To view the failed “skinny” repeal bill,click here.

Sen. McCaskill Continues Investigation into Causes ofthe Opioid Epidemic

On July 26, Sen. Claire McCaskill (D-MO) sent letters to several opioidmanufacturers and distributors in an effort to gather information on theirefforts to oversee the distribution of opioids for illicit purposes. Thisrequest follows an appeal the Missouri senator made to the JusticeDepartment for their investigation into DEA’s ability to hold drugdistributors accountable for opioid diversion. The chairwoman of theSenate’s Homeland Security and Governmental Affairs Committee has begunthis investigation into business practices of the country’s five largestmanufacturers.

The letters released this week specifically ask manufacturers forsuspicious order notifications that stem out of her home state of Missouri.Further, the chairwoman is seeking details of efforts to audit pharmaciesand details of opioid shipments to pharmacies.

To read the letters and learn more on the opioid investigation,click here.

2. States

Nevada: Aetna Will Not Sell Plans on the Exchange in 2018

Aetna originally intended to sell individual plans in two counties inNevada, but only because it was required to participate in the exchangethere under terms of its Medicaid contract. However, Aetna attracted just1,600 Medicaid beneficiaries this year, and an agreement has been reachedto terminate the contract at the end of August, according to a companyspokesman.

This means Aetna will not compete in any Obamacare marketplaces next year.

Nevada currently has 14 counties where no insurer has agreed to sellindividual plans for next year, but Aetna’s decision to drop out will notadd to the count of “bare” counties. Centene has announced that it’sentering the Nevada market for 2018, but hasn’t provided details on exactlywhere it will compete.

3. Administration

HHS Issues Revised Web Tool on Data Breaches

The Department for Health and Human Services (HHS) Office for Civil Rights(OCR) has released a newly renovated tool to help identify breaches, knownas the HHS OCR breach portal or HIPAA Breach Reporting Tool (HBRT). Thetool empowers the health care industry to find information on breaches andgives companies the ability to report breaches more easily. The tool wasoriginally released in 2009, mandated by the Health Information Technologyfor Economic and Clinical Health Act (HITECH Act). The tool providesinformation on the name of the entity covered, the state, the coveredentity type, the amount of individuals affected, the breach submissionsdate, the type of breach and the location of the breach. Overall, theportal is designed to provide individuals with information to betteridentify health information breaches.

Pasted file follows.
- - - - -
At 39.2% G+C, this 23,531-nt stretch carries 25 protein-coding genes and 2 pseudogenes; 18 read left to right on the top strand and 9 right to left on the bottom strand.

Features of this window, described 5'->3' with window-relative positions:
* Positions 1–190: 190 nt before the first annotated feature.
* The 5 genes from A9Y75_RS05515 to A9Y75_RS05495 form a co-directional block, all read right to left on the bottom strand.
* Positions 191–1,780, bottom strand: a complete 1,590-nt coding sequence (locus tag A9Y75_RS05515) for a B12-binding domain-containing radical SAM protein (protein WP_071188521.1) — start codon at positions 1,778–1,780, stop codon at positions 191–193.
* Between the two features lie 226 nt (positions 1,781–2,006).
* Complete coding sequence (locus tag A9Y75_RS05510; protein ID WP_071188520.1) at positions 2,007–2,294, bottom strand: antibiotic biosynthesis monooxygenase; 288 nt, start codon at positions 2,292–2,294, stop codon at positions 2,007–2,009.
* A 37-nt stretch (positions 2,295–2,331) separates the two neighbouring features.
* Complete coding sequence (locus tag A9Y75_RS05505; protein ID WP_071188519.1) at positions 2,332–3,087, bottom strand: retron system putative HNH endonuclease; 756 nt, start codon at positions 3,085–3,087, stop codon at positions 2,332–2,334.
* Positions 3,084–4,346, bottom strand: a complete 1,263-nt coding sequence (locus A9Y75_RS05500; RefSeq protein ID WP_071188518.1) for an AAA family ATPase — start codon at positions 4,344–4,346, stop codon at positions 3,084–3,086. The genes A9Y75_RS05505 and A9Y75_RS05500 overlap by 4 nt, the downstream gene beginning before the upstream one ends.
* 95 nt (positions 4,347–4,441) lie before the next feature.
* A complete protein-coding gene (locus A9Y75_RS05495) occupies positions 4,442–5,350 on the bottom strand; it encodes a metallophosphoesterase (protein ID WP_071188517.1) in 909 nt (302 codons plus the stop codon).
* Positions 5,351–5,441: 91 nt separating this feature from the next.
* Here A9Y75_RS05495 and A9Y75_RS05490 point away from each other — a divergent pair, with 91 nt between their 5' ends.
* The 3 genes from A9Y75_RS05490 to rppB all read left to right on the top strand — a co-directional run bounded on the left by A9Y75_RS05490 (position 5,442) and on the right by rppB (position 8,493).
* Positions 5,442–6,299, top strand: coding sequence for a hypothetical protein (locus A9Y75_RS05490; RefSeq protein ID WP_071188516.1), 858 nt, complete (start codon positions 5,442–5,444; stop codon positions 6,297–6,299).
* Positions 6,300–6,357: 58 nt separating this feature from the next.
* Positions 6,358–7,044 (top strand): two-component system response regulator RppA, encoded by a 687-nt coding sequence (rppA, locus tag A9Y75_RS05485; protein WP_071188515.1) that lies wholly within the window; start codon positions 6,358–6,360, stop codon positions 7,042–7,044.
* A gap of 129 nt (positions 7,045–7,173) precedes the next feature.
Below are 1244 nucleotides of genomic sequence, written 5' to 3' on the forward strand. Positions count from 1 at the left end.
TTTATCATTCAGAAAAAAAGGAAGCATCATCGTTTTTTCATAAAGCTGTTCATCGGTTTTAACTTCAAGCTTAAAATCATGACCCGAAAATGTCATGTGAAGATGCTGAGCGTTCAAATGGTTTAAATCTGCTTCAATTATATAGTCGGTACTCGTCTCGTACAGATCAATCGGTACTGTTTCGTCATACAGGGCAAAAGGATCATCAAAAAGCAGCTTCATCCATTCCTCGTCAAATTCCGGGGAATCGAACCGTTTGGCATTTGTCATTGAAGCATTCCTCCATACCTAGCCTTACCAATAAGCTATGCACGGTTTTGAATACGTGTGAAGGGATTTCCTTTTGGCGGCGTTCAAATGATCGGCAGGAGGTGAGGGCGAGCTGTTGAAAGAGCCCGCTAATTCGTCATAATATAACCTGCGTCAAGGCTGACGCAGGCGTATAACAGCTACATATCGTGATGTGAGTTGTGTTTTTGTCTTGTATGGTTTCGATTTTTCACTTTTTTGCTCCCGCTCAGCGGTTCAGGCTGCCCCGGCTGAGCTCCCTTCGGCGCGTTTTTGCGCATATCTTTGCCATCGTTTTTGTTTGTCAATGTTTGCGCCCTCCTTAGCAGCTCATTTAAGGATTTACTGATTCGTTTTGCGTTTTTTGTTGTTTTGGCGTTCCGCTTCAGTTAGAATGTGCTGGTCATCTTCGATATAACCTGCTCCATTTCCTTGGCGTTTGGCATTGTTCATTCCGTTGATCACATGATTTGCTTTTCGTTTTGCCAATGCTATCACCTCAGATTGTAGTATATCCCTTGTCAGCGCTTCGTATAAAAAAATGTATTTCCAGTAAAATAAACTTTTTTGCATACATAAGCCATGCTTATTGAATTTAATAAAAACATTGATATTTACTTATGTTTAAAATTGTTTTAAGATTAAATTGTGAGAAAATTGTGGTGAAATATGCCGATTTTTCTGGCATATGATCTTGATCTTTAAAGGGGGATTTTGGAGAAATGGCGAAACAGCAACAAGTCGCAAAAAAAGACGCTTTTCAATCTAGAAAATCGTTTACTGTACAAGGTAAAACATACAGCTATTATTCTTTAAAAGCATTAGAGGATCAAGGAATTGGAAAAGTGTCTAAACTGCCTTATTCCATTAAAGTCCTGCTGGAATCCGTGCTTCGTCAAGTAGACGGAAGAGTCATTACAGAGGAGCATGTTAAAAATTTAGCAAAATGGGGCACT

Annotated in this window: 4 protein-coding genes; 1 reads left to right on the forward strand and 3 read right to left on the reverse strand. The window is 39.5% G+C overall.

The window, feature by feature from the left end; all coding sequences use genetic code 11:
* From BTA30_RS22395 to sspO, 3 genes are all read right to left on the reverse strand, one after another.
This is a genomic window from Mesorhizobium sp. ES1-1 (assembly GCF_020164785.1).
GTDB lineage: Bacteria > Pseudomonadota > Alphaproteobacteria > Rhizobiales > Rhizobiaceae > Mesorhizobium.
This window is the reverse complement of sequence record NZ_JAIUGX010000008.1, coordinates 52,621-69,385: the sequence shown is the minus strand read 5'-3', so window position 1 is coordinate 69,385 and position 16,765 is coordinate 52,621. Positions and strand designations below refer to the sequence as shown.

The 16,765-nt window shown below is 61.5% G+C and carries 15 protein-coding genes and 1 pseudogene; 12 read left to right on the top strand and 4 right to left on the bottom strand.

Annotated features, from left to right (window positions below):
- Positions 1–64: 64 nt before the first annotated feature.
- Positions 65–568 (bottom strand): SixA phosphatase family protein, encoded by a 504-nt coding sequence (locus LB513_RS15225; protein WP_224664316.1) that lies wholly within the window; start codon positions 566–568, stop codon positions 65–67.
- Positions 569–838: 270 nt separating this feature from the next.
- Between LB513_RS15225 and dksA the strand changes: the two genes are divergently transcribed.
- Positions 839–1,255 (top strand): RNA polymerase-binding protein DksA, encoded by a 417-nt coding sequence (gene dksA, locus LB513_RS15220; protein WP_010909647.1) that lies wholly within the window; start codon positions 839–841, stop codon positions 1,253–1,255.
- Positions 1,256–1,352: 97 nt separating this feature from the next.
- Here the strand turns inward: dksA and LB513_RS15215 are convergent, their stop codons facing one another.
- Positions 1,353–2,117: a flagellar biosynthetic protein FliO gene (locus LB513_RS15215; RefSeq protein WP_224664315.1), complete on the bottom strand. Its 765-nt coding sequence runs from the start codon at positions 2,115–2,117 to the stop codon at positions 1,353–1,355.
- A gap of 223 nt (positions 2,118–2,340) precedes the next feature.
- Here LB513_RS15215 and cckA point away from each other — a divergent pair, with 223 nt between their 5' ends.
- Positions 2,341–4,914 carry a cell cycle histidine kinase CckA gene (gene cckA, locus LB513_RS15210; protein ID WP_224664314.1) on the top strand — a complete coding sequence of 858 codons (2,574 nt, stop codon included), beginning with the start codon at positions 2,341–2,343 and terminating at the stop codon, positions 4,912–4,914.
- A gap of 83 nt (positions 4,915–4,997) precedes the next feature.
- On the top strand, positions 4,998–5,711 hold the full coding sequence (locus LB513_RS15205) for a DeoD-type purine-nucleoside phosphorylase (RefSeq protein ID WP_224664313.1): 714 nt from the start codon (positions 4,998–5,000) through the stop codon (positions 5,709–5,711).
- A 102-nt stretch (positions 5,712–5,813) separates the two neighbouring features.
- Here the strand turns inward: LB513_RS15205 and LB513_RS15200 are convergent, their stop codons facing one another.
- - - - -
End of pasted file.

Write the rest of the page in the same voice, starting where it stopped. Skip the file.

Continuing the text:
To view the newly revamped breach portal,click here.

4. Regulations Open for Comment 

CMS Issues Proposed Revision Requirements for Long-Term CareFacilities’ Arbitration Agreements

On June 5, CMS issued proposed revisions to arbitration agreementrequirements for long-term care facilities. The proposed revisions wouldhelp strengthen transparency in the arbitration process, reduce unnecessaryprovider burden and support residents’ rights to make informed decisionsabout important aspects of their health care.

The Reform of Requirements for Long-Term Care Facilities Final Rule,published on Oct. 4, 2016, listed the requirements facilities need tofollow if they choose to ask residents to sign agreements for bindingarbitration. The final rule also prohibited predispute agreements forbinding arbitration. The American Health Care Association and a group ofnursing homes sued for preliminary and permanent injunction to stop CMSfrom enforcing that requirement. The court granted a preliminary injunctionon Nov. 7, 2016. After that decision, CMS reviewed and reconsidered thearbitration requirements in the 2016 Final Rule.

The proposed rule focuses on the transparency surrounding the arbitrationprocess and includes the following proposals:

  • The prohibition on predispute binding arbitration agreements is removed.
  • All agreements for binding arbitration must be in plain language.
  • If signing the agreement for binding arbitration is a condition of admission into the facility, the language of the agreement must be in plain writing and in the admissions contract.
  • The agreement must be explained to the resident and his or her representative in a form and manner they understand, including that it must be in a language they understand.
  • The resident must acknowledge that he or she understands the agreement.
  • The agreement must not contain any language that prohibits or discourages the resident or anyone else from communicating with federal, state or local officials, including federal and state surveyors, other federal or state health department employees, or representatives of the State Long-Term Care Ombudsman.
  • If a facility resolves a dispute with a resident through arbitration, it must retain a copy of the signed agreement for binding arbitration and the arbitrator’s final decision so it can be inspected by CMS or its designee.
  • The facility must post a notice regarding its use of binding arbitration in an area that is visible to both residents and visitors.

This proposed rule is scheduled to be published in the Federal Register on June 8, 2017, and comments are due by Aug. 7,2017. For more information,click here.